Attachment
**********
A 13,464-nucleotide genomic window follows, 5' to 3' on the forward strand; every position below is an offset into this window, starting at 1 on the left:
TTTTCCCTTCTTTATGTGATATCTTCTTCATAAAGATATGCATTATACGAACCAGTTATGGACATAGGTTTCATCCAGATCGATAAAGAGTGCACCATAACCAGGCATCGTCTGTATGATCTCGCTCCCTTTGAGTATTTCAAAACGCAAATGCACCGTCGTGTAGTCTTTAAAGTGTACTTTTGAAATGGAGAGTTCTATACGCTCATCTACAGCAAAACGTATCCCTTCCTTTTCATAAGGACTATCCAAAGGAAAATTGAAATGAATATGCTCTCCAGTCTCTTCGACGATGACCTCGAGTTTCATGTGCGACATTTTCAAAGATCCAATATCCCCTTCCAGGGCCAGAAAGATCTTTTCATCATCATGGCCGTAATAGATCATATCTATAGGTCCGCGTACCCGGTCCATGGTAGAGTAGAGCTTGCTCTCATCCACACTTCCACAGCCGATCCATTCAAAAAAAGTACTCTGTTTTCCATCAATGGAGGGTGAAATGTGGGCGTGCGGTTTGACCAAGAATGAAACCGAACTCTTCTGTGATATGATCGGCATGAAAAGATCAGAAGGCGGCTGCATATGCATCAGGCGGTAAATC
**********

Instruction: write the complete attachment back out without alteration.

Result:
A 13,464-nucleotide genomic window follows, 5' to 3' on the forward strand; every position below is an offset into this window, starting at 1 on the left:
TTTTCCCTTCTTTATGTGATATCTTCTTCATAAAGATATGCATTATACGAACCAGTTATGGACATAGGTTTCATCCAGATCGATAAAGAGTGCACCATAACCAGGCATCGTCTGTATGATCTCGCTCCCTTTGAGTATTTCAAAACGCAAATGCACCGTCGTGTAGTCTTTAAAGTGTACTTTTGAAATGGAGAGTTCTATACGCTCATCTACAGCAAAACGTATCCCTTCCTTTTCATAAGGACTATCCAAAGGAAAATTGAAATGAATATGCTCTCCAGTCTCTTCGACGATGACCTCGAGTTTCATGTGCGACATTTTCAAAGATCCAATATCCCCTTCCAGGGCCAGAAAGATCTTTTCATCATCATGGCCGTAATAGATCATATCTATAGGTCCGCGTACCCGGTCCATGGTAGAGTAGAGCTTGCTCTCATCCACACTTCCACAGCCGATCCATTCAAAAAAAGTACTCTGTTTTCCATCAATGGAGGGTGAAATGTGGGCGTGCGGTTTGACCAAGAATGAAACCGAACTCTTCTGTGATATGATCGGCATGAAAAGATCAGAAGGCGGCTGCATATGCATCAGGCGGTAAATC